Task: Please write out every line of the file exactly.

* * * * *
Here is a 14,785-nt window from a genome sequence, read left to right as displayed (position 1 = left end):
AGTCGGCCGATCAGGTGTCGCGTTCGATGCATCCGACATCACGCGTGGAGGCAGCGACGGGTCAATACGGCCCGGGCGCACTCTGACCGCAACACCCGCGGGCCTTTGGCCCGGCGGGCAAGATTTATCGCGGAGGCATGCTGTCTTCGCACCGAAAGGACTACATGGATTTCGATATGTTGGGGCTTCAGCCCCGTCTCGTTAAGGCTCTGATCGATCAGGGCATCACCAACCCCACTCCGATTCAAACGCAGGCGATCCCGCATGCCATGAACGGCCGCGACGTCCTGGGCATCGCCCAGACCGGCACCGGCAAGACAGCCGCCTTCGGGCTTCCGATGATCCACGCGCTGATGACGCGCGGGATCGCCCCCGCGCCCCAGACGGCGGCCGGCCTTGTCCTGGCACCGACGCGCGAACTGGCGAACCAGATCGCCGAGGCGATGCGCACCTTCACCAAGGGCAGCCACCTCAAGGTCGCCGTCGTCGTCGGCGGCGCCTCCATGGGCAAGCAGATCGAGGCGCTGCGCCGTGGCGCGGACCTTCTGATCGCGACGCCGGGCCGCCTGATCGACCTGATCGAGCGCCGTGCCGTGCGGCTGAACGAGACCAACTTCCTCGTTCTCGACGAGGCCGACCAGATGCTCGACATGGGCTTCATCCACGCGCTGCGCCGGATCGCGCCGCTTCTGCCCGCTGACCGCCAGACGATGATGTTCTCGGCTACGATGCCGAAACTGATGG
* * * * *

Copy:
Here is a 14,785-nt window from a genome sequence, read left to right as displayed (position 1 = left end):
AGTCGGCCGATCAGGTGTCGCGTTCGATGCATCCGACATCACGCGTGGAGGCAGCGACGGGTCAATACGGCCCGGGCGCACTCTGACCGCAACACCCGCGGGCCTTTGGCCCGGCGGGCAAGATTTATCGCGGAGGCATGCTGTCTTCGCACCGAAAGGACTACATGGATTTCGATATGTTGGGGCTTCAGCCCCGTCTCGTTAAGGCTCTGATCGATCAGGGCATCACCAACCCCACTCCGATTCAAACGCAGGCGATCCCGCATGCCATGAACGGCCGCGACGTCCTGGGCATCGCCCAGACCGGCACCGGCAAGACAGCCGCCTTCGGGCTTCCGATGATCCACGCGCTGATGACGCGCGGGATCGCCCCCGCGCCCCAGACGGCGGCCGGCCTTGTCCTGGCACCGACGCGCGAACTGGCGAACCAGATCGCCGAGGCGATGCGCACCTTCACCAAGGGCAGCCACCTCAAGGTCGCCGTCGTCGTCGGCGGCGCCTCCATGGGCAAGCAGATCGAGGCGCTGCGCCGTGGCGCGGACCTTCTGATCGCGACGCCGGGCCGCCTGATCGACCTGATCGAGCGCCGTGCCGTGCGGCTGAACGAGACCAACTTCCTCGTTCTCGACGAGGCCGACCAGATGCTCGACATGGGCTTCATCCACGCGCTGCGCCGGATCGCGCCGCTTCTGCCCGCTGACCGCCAGACGATGATGTTCTCGGCTACGATGCCGAAACTGATGG